Fuel to the Fire
Part of building an inclusive society that meets everyone's needs is constructing a non-violent means of resolving differences. Marginalizing minorities because of their political or spiritual beliefs prior to even establishing a process of reconciliation dooms a society to perpetual discord and often lethal upheaval.
The battle over our way of life in the US--sometimes referred to as the culture wars--encompasses many disputes, but none so pronounced as the consumerist lifestyle that at present has sentenced a quarter of Earth's creatures to extinction in our lifetime. Amazingly, opposing this destructive way of life is still considered radical, even by liberals.
Recently, this phenomenon resurfaced in my former home of Puget Sound over the issue of protecting endangered Orca populations. As usual, the Building Industry Association is at the forefront of the conflict.
Last time the Building Industry Association engaged in domestic terrorism against its political opponents, eight anti-environmentalist/anti-Indian militiamen went to federal prison for manufacturing bombs to murder their perceived enemies. The prelude to this lethal politics, organized and supported financially by the Building Industry, included electoral, legislative, and administrative subversion, beginning with a statewide propaganda campaign scapegoating environmentalists and treaty protection activists.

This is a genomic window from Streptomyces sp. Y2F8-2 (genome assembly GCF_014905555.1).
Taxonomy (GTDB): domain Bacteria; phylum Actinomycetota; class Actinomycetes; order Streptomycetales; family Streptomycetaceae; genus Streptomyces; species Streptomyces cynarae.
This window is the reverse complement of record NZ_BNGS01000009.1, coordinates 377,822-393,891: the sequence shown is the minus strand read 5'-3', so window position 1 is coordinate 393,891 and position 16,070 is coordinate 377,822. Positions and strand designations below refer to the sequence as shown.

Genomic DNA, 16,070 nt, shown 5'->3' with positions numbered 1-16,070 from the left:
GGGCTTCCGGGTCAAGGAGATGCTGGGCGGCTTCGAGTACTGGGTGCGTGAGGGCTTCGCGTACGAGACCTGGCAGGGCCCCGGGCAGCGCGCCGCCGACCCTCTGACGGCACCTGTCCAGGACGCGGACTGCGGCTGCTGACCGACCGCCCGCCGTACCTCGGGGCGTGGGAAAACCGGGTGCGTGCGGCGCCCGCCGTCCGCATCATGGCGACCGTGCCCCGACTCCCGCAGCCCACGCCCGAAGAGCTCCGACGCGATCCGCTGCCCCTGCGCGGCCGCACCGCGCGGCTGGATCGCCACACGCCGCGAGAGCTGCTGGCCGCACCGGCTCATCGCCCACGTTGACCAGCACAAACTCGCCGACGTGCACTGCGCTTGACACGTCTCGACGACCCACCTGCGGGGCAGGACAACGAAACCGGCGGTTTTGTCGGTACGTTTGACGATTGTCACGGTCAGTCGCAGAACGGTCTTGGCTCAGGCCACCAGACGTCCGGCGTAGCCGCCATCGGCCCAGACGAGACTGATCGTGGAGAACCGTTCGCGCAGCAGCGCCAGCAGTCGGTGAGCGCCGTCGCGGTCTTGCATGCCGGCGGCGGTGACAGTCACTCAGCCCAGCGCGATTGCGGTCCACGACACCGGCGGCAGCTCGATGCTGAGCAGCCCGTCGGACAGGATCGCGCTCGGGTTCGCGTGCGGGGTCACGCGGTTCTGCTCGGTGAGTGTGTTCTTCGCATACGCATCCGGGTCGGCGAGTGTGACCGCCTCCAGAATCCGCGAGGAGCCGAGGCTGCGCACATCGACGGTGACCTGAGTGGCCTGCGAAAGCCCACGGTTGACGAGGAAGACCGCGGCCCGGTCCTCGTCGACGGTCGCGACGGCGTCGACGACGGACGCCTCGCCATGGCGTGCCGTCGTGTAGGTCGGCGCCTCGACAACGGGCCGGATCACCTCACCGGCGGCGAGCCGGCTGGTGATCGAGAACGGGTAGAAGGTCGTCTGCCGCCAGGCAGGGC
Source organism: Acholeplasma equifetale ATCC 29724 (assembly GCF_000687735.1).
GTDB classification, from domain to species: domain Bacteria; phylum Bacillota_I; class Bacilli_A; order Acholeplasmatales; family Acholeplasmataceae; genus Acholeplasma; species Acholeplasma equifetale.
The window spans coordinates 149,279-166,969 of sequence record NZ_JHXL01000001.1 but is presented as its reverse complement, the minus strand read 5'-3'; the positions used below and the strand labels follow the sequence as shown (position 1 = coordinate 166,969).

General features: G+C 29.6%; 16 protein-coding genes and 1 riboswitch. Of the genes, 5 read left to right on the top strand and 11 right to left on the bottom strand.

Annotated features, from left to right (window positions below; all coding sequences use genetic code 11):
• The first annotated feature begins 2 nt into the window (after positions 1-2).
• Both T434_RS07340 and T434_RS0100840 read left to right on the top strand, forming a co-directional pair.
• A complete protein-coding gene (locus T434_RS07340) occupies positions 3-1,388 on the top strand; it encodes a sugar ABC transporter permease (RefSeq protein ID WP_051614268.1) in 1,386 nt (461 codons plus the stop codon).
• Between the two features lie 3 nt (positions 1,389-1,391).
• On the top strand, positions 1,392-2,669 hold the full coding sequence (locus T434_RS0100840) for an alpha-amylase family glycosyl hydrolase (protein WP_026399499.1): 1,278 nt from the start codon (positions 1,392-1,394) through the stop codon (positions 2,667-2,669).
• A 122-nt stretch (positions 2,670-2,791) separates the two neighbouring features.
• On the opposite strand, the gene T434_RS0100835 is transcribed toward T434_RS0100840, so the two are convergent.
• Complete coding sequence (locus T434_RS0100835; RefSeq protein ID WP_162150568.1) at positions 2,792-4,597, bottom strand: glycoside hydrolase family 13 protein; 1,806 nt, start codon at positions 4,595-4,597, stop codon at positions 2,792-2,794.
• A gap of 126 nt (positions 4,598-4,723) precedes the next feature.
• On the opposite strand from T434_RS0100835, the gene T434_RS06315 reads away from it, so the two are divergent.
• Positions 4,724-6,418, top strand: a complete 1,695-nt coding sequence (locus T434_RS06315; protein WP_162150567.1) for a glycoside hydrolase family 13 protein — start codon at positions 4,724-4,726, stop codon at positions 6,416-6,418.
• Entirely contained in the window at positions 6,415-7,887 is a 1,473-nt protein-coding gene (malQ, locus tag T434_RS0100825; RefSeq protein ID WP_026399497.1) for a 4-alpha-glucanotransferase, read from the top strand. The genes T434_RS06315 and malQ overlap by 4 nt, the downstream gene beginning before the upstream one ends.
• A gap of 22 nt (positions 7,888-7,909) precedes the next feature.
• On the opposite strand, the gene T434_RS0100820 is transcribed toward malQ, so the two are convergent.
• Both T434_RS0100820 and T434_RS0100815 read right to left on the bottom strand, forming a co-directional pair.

One of the basic tenets of psychological warfare is not to repeat your enemy's talking points, because repetition sinks in, especially to a highly misinformed audience. If our main point is that we need to either change our ways or lose everything we value that cannot be measured in dollars, then we should say that. If we care about other species, we should not marginalize those who value all life as sacred, just to appear more reasonable. The right wing will be happy to attack them for their spirituality--no need to add fuel to their fire.